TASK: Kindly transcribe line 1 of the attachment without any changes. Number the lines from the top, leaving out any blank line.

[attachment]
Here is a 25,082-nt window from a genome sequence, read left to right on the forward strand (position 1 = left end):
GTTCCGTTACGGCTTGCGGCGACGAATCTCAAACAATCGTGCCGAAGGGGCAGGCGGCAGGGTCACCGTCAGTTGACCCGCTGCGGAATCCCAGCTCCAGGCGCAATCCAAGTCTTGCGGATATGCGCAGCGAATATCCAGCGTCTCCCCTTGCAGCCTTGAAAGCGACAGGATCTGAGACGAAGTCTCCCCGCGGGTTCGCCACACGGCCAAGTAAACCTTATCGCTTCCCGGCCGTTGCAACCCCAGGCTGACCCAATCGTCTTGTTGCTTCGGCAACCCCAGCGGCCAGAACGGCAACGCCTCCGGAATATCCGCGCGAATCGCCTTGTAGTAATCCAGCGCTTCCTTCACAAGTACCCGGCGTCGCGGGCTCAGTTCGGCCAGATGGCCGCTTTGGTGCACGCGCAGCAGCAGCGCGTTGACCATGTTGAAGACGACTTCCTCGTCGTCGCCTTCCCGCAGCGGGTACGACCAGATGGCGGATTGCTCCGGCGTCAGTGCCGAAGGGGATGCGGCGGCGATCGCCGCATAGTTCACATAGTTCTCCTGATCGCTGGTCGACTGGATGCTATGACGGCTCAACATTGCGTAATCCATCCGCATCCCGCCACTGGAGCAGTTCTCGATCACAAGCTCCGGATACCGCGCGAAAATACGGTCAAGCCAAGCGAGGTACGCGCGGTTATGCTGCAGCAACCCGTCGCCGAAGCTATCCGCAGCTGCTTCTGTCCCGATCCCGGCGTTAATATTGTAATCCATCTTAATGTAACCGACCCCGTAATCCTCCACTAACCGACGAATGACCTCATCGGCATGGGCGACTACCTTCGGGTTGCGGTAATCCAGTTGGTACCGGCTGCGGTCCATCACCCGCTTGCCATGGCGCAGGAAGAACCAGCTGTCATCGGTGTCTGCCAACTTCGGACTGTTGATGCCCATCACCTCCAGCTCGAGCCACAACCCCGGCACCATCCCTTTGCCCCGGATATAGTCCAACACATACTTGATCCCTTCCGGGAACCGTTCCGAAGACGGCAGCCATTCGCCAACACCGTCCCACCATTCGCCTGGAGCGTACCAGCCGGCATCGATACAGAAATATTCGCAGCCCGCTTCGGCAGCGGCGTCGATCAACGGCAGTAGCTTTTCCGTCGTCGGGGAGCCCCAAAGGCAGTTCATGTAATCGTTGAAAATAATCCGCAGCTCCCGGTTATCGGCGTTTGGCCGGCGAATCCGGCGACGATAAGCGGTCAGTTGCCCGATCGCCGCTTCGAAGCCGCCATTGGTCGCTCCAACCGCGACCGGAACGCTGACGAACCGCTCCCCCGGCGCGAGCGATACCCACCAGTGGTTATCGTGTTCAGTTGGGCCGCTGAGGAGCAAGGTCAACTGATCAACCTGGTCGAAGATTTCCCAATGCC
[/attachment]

Here is a 25,082-nt window from a genome sequence, read left to right on the forward strand (position 1 = left end):